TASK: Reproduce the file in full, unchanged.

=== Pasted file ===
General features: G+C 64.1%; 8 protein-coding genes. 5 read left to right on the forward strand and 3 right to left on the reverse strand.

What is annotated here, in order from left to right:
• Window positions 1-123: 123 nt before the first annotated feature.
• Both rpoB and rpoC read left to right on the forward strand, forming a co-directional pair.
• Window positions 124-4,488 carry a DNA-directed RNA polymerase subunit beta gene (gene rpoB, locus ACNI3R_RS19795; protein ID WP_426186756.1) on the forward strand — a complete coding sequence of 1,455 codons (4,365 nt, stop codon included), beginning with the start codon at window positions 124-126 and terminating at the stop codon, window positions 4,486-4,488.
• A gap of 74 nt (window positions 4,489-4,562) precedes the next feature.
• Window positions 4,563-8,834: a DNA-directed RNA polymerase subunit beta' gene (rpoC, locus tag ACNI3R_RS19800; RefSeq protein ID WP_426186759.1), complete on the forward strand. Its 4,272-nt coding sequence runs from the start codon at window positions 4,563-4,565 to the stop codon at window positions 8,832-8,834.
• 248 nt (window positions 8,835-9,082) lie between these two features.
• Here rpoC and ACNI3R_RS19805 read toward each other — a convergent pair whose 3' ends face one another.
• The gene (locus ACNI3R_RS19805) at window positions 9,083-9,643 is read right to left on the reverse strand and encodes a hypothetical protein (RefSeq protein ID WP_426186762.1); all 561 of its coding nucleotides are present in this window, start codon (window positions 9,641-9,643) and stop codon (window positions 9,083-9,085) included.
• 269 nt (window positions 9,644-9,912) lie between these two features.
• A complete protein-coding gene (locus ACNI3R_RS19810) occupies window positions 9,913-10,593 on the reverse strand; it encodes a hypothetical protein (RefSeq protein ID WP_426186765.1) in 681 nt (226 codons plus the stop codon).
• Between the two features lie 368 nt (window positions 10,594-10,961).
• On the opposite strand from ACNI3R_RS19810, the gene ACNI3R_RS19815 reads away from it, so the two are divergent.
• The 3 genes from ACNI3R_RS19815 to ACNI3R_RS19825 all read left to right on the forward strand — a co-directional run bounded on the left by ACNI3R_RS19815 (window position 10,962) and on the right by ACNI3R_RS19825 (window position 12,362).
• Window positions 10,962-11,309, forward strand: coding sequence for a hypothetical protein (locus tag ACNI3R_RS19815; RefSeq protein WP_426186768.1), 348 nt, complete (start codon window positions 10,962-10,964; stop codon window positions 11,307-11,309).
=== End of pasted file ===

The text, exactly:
General features: G+C 64.1%; 8 protein-coding genes. 5 read left to right on the forward strand and 3 right to left on the reverse strand.

What is annotated here, in order from left to right:
• Window positions 1-123: 123 nt before the first annotated feature.
• Both rpoB and rpoC read left to right on the forward strand, forming a co-directional pair.
• Window positions 124-4,488 carry a DNA-directed RNA polymerase subunit beta gene (gene rpoB, locus ACNI3R_RS19795; protein ID WP_426186756.1) on the forward strand — a complete coding sequence of 1,455 codons (4,365 nt, stop codon included), beginning with the start codon at window positions 124-126 and terminating at the stop codon, window positions 4,486-4,488.
• A gap of 74 nt (window positions 4,489-4,562) precedes the next feature.
• Window positions 4,563-8,834: a DNA-directed RNA polymerase subunit beta' gene (rpoC, locus tag ACNI3R_RS19800; RefSeq protein ID WP_426186759.1), complete on the forward strand. Its 4,272-nt coding sequence runs from the start codon at window positions 4,563-4,565 to the stop codon at window positions 8,832-8,834.
• 248 nt (window positions 8,835-9,082) lie between these two features.
• Here rpoC and ACNI3R_RS19805 read toward each other — a convergent pair whose 3' ends face one another.
• The gene (locus ACNI3R_RS19805) at window positions 9,083-9,643 is read right to left on the reverse strand and encodes a hypothetical protein (RefSeq protein ID WP_426186762.1); all 561 of its coding nucleotides are present in this window, start codon (window positions 9,641-9,643) and stop codon (window positions 9,083-9,085) included.
• 269 nt (window positions 9,644-9,912) lie between these two features.
• A complete protein-coding gene (locus ACNI3R_RS19810) occupies window positions 9,913-10,593 on the reverse strand; it encodes a hypothetical protein (RefSeq protein ID WP_426186765.1) in 681 nt (226 codons plus the stop codon).
• Between the two features lie 368 nt (window positions 10,594-10,961).
• On the opposite strand from ACNI3R_RS19810, the gene ACNI3R_RS19815 reads away from it, so the two are divergent.
• The 3 genes from ACNI3R_RS19815 to ACNI3R_RS19825 all read left to right on the forward strand — a co-directional run bounded on the left by ACNI3R_RS19815 (window position 10,962) and on the right by ACNI3R_RS19825 (window position 12,362).
• Window positions 10,962-11,309, forward strand: coding sequence for a hypothetical protein (locus tag ACNI3R_RS19815; RefSeq protein WP_426186768.1), 348 nt, complete (start codon window positions 10,962-10,964; stop codon window positions 11,307-11,309).